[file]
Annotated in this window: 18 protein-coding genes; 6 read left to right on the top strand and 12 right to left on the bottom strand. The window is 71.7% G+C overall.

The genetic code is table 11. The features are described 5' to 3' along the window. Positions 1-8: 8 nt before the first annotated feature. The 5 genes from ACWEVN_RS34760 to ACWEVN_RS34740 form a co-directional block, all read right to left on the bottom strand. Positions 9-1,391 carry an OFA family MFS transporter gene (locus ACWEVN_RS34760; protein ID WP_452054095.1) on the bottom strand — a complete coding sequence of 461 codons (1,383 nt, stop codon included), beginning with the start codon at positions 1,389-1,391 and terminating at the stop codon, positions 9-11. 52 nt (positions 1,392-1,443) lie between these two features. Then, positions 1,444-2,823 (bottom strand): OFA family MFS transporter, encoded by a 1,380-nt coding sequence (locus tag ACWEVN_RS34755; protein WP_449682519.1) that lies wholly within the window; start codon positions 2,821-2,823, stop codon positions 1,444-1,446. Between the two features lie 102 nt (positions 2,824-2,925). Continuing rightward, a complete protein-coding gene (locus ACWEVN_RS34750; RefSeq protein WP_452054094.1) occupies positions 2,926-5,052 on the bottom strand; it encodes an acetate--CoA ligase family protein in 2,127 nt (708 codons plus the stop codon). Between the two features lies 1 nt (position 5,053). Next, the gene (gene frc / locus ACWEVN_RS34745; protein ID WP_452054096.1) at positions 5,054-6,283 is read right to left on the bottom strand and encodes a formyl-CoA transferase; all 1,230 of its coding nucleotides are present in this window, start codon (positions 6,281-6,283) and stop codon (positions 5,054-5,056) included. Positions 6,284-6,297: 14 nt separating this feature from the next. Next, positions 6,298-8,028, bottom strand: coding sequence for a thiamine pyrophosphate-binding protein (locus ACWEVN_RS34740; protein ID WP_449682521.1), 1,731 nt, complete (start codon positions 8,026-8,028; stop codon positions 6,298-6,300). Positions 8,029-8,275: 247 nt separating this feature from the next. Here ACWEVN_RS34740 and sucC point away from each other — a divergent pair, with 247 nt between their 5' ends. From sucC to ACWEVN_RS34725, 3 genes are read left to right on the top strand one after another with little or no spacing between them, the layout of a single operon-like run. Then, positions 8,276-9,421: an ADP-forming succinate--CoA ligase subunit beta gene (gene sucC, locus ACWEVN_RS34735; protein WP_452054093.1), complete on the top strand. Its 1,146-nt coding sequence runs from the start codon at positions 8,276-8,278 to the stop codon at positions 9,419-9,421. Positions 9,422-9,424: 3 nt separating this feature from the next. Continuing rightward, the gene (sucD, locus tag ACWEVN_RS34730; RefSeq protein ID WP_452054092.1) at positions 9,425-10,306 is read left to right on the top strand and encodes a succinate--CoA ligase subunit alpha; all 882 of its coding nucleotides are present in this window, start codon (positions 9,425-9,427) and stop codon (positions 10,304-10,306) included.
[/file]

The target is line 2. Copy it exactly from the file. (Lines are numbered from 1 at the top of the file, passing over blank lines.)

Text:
The genetic code is table 11. The features are described 5' to 3' along the window. Positions 1-8: 8 nt before the first annotated feature. The 5 genes from ACWEVN_RS34760 to ACWEVN_RS34740 form a co-directional block, all read right to left on the bottom strand. Positions 9-1,391 carry an OFA family MFS transporter gene (locus ACWEVN_RS34760; protein ID WP_452054095.1) on the bottom strand — a complete coding sequence of 461 codons (1,383 nt, stop codon included), beginning with the start codon at positions 1,389-1,391 and terminating at the stop codon, positions 9-11. 52 nt (positions 1,392-1,443) lie between these two features. Then, positions 1,444-2,823 (bottom strand): OFA family MFS transporter, encoded by a 1,380-nt coding sequence (locus tag ACWEVN_RS34755; protein WP_449682519.1) that lies wholly within the window; start codon positions 2,821-2,823, stop codon positions 1,444-1,446. Between the two features lie 102 nt (positions 2,824-2,925). Continuing rightward, a complete protein-coding gene (locus ACWEVN_RS34750; RefSeq protein WP_452054094.1) occupies positions 2,926-5,052 on the bottom strand; it encodes an acetate--CoA ligase family protein in 2,127 nt (708 codons plus the stop codon). Between the two features lies 1 nt (position 5,053). Next, the gene (gene frc / locus ACWEVN_RS34745; protein ID WP_452054096.1) at positions 5,054-6,283 is read right to left on the bottom strand and encodes a formyl-CoA transferase; all 1,230 of its coding nucleotides are present in this window, start codon (positions 6,281-6,283) and stop codon (positions 5,054-5,056) included. Positions 6,284-6,297: 14 nt separating this feature from the next. Next, positions 6,298-8,028, bottom strand: coding sequence for a thiamine pyrophosphate-binding protein (locus ACWEVN_RS34740; protein ID WP_449682521.1), 1,731 nt, complete (start codon positions 8,026-8,028; stop codon positions 6,298-6,300). Positions 8,029-8,275: 247 nt separating this feature from the next. Here ACWEVN_RS34740 and sucC point away from each other — a divergent pair, with 247 nt between their 5' ends. From sucC to ACWEVN_RS34725, 3 genes are read left to right on the top strand one after another with little or no spacing between them, the layout of a single operon-like run. Then, positions 8,276-9,421: an ADP-forming succinate--CoA ligase subunit beta gene (gene sucC, locus ACWEVN_RS34735; protein WP_452054093.1), complete on the top strand. Its 1,146-nt coding sequence runs from the start codon at positions 8,276-8,278 to the stop codon at positions 9,419-9,421. Positions 9,422-9,424: 3 nt separating this feature from the next. Continuing rightward, the gene (sucD, locus tag ACWEVN_RS34730; RefSeq protein ID WP_452054092.1) at positions 9,425-10,306 is read left to right on the top strand and encodes a succinate--CoA ligase subunit alpha; all 882 of its coding nucleotides are present in this window, start codon (positions 9,425-9,427) and stop codon (positions 10,304-10,306) included.